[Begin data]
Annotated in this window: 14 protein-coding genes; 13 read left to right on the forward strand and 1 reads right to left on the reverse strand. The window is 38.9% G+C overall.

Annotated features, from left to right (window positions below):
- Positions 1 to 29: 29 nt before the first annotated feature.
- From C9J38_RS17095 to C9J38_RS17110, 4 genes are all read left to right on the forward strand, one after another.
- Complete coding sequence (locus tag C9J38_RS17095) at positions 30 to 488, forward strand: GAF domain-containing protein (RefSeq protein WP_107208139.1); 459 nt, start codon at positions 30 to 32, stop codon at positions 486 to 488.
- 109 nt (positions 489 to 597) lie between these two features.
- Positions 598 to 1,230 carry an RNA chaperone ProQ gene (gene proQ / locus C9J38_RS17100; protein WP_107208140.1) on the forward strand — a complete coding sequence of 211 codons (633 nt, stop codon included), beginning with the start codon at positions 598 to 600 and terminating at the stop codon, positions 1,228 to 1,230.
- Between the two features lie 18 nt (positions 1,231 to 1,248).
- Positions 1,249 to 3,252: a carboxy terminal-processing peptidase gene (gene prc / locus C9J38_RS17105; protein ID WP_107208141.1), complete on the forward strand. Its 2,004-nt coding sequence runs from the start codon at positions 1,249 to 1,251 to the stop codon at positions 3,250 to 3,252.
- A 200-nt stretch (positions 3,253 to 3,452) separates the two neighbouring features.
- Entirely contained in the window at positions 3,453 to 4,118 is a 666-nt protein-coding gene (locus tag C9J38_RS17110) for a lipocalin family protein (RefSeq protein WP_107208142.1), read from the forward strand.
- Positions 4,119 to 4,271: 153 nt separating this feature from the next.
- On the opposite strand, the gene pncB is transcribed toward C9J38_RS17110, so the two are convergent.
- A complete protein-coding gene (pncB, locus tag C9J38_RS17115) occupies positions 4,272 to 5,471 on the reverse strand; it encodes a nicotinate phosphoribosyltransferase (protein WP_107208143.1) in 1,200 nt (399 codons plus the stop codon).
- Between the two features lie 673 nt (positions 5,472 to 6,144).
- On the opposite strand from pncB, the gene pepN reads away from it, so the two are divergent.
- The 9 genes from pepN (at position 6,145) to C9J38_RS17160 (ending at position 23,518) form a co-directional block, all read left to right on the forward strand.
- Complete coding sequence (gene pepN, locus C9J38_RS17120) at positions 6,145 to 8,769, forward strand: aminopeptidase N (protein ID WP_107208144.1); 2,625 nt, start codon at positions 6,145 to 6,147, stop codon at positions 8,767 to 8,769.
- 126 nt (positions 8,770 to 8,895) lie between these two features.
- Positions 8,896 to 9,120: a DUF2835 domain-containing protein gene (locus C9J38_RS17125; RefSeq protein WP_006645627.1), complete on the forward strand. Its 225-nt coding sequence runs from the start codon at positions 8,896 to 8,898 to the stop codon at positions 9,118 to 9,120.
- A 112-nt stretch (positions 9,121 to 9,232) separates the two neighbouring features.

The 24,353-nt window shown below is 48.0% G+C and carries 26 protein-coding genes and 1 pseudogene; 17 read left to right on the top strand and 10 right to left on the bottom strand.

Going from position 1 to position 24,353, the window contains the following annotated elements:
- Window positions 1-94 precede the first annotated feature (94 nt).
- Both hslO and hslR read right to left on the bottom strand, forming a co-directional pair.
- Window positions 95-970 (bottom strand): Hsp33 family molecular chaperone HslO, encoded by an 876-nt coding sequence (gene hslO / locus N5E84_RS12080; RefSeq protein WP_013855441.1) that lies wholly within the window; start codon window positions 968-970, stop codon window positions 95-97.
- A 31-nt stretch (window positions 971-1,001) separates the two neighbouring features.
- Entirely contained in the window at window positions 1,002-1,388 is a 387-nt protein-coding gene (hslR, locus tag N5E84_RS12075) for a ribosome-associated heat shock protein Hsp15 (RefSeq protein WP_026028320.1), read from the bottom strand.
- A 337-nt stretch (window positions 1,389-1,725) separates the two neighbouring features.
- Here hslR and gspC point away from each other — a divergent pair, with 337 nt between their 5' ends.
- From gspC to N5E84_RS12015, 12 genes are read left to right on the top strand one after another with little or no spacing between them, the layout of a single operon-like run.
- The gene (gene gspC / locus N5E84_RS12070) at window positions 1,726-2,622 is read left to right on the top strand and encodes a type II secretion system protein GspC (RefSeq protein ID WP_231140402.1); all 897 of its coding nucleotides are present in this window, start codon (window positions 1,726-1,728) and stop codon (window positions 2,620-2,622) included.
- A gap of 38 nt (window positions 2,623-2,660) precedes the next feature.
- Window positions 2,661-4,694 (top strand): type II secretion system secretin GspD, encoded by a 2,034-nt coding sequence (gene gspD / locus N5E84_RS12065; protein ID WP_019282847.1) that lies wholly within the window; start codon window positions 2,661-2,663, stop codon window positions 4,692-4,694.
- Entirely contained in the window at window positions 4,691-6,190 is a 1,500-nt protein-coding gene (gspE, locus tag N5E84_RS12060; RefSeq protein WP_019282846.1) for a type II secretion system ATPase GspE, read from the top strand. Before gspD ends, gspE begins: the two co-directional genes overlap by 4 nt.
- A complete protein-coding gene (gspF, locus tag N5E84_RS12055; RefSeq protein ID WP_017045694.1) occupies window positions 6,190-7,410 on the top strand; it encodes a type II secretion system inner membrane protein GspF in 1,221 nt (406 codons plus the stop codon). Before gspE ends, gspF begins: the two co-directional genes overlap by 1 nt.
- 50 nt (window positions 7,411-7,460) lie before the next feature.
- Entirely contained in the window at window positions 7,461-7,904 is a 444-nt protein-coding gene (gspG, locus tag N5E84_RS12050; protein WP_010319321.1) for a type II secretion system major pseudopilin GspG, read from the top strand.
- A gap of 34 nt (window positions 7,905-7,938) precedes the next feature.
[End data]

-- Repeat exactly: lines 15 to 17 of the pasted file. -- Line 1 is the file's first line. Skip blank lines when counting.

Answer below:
- Between the two features lie 673 nt (positions 5,472 to 6,144).
- On the opposite strand from pncB, the gene pepN reads away from it, so the two are divergent.
- The 9 genes from pepN (at position 6,145) to C9J38_RS17160 (ending at position 23,518) form a co-directional block, all read left to right on the forward strand.